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Groups in the Gospels (2)

Howard A Barnes, Westhoughton

Temple-based occupations (cont)

(4) Levites

It has been reckoned that there were nearly 10,000 Levites in the days of the Gospels! Like the priests, they too were made up of 24 companies, each serving one week at a time in supportive roles in the temple as guards, policemen, doorkeepers, singers, musicians, cleaners and general servants (1 Chr 23.27–32). Although mentioned only three times in the New Testament (Lk 10.32; Jn 1.19; Acts 4.36), their work was indispensable for the effective operation of the temple.

Publicans - tax collectors

Throughout the Roman Empire, taxes of all kinds were collected to finance the provincial government and the central authorities in Rome. For the actual collection of taxes, either regional Roman taxation officers were appointed, or tax collection was put up for auction every few years to wealthy individuals or to companies. In the latter case the tax was paid in advance and was then collected from the local population at an inflated rate: this was called "tax farming". The particular form of taxation operating varied at different times and in different places. Our Bible word "publican" comes from a Latin word indicating that taxes eventually went into the public treasury - thus these officials were called "publicans".

Kinds of taxation (total tax burden around 30%)

Just like today, there were two types of taxation.

Direct taxes: ground tax (like our council tax); income tax (like our PAYE);poll (head) tax; e.g. the poll-tax registration of Joseph (Lk 2.5); see also "tribute" (Mk 12.14).

Indirect taxes: i.e. VAT, custom duties and tolls, etc. These were usually around 5%. For this purpose Matthew sat at his custom house/toll booth (Mt 9.9, Mk 2.14, Lk 5.27). These taxes included duties on: things bought and sold; admission to markets; bridge money; road money (like our toll roads); harbour dues; walled town dues; even duty on axles, wheels, pack animals, pedestrians, bridges, ships, crossing rivers, etc.

As in all taxation systems there were chief tax-collectors, e.g. Zacchæus, as well as ordinary tax collectors such as Matthew. The tax collectors in Palestine were usually Jews and they regularly charged far too much, so that they were generally well-off. Apart from their conscience, there was really no way to prevent them overcharging since they often had Roman soldiers to enforce their demands. They were therefore hated by their fellow Jews because they were thought to be cheats, as well as traitors to the Jewish nation. They were considered to be defiled because of their frequent contact with Gentiles, and so they were often classed with: sinners (Mt 9.10-11;11.19; Mk 2.15-16; Lk 5.30; 15.1); harlots (Mt 21.31-32); Gentiles (Mt 18.17).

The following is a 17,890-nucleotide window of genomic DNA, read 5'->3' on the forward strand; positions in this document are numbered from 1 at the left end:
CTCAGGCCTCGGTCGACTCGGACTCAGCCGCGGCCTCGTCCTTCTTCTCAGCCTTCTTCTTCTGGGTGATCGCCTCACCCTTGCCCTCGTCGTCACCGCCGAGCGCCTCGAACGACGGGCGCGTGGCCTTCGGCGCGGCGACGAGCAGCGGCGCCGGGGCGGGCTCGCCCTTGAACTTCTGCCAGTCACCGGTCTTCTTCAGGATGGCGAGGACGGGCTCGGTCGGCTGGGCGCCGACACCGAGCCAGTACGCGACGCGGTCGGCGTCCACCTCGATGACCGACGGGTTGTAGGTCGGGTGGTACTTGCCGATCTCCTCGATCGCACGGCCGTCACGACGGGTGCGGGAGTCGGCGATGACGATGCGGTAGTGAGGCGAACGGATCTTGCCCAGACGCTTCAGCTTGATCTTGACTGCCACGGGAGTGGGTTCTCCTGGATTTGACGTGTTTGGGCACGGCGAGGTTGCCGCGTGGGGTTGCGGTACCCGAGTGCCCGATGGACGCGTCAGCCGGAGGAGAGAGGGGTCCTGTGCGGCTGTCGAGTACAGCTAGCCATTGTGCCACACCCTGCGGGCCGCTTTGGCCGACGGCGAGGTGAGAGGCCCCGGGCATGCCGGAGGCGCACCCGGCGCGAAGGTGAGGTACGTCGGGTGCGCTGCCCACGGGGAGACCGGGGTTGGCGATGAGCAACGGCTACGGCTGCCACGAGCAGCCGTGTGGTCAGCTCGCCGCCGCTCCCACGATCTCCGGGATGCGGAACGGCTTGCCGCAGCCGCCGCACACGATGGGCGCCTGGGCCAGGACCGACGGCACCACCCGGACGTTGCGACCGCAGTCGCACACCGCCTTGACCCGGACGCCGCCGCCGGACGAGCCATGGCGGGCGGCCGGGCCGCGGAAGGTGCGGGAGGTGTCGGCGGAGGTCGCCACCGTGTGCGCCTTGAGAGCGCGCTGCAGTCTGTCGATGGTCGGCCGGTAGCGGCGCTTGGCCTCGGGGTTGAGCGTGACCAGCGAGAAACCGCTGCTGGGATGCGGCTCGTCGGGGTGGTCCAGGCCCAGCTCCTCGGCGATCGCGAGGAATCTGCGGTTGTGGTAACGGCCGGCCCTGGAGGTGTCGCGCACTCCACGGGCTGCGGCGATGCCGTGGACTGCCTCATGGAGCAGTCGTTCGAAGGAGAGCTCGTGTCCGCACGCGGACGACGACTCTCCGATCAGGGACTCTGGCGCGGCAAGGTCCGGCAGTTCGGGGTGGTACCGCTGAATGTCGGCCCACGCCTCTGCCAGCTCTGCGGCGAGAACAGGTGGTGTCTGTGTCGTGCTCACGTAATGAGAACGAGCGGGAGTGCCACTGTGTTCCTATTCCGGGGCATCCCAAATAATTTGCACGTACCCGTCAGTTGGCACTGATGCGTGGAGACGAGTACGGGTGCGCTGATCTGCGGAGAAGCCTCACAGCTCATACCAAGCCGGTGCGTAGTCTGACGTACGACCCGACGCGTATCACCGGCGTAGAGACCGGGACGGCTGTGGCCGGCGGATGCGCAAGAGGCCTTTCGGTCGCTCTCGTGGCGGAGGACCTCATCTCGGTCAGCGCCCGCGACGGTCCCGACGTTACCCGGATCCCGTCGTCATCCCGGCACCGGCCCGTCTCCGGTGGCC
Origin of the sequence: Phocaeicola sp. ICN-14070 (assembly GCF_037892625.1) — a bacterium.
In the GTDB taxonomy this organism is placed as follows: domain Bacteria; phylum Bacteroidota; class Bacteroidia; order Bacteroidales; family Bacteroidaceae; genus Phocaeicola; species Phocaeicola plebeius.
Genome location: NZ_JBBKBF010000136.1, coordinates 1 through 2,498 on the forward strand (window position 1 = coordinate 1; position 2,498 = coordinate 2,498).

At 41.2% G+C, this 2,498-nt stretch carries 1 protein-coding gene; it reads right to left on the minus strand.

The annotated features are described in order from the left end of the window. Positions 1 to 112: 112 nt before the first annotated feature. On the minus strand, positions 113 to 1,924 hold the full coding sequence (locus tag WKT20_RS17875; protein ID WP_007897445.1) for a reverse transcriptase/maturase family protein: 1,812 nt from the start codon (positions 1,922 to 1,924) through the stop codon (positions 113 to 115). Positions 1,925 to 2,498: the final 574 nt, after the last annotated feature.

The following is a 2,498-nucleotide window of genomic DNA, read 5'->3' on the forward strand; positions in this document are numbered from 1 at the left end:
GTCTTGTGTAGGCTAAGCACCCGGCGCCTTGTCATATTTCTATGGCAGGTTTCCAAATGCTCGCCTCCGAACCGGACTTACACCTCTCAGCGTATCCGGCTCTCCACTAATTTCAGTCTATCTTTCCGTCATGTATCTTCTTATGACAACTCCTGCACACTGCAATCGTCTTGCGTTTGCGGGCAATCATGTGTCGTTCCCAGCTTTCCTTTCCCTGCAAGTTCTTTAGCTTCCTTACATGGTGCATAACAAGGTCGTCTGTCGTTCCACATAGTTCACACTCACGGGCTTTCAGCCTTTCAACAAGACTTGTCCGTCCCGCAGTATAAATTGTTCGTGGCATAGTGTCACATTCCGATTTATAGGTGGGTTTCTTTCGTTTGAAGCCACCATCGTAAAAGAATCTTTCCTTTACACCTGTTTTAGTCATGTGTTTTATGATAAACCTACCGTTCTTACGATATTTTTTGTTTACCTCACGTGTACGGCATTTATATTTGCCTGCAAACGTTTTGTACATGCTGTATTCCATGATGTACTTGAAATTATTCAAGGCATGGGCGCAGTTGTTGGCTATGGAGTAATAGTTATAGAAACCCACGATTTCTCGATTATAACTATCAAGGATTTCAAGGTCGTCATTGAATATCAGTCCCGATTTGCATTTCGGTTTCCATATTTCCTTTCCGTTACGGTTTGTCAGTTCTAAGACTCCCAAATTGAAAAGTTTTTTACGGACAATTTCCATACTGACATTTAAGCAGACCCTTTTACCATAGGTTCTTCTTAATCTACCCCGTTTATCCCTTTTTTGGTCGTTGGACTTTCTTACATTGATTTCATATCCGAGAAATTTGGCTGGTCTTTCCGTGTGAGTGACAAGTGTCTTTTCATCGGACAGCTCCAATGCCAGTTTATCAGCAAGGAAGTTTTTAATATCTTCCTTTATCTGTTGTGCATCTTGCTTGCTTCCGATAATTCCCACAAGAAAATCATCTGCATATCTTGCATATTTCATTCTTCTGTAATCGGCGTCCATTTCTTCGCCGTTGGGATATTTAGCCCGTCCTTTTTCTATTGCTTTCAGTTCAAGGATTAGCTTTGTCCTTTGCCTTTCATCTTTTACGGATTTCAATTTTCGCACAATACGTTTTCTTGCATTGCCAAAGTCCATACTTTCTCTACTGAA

Jews would not even take change from the hands of publicans, but made sure they had the right money, even if they had to borrow from friends.

John the Baptist’s and the Lord Jesus’ treatment of publicans

Publicans were not, however, beyond the grace of God. John the Baptist’s preaching touched them and they repented and were baptised, and were then taught by John only to charge the correct amount of tax (Lk 3.12-13). The Lord Jesus later taught that paying taxes to Caesar was right (Mt 22.17-21; Mk 12.14-17).

In the public ministry of the Lord Jesus, many publicans came to Him (Mt 9.10; Lk 5.29; 7.29; 15.1), and: He let them "draw near" (Lk 15.1); He went into their homes (Lk 19.5-7); He sat with them (Mt 9.10); He ate with them (Mt 9.11); He was considered to be their friend (Mt 11.19; Lk 7.34).

There are three individual publicans brought to our attention in the Gospels.

• Matthew, the disciple (Mt 9.9; Mk 2.14; Lk 5.27-29) and Gospel writer, who gave up his tax business to follow the Lord when called (cp. Simon the Zealot, Lk 6.15; Acts 1.13). Matthew was probably already converted and doing his job honestly before the Lord called him to full-time service.

• The humble tax-collector in Jesus’ parable of the Pharisee and the Publican (Lk 18.9-14). He thought little of himself and asked God for mercy.

• Finally, there was Zacchæus, the chief-publican at Jericho (Lk 19.1-10), in whose home the Son of God was a guest. It is interesting that when Jesus was in Jericho He preferred to eat at this publican’s house than with any of the priests who lived in Jericho, who were said to have numbered over 10,000. To be continued.


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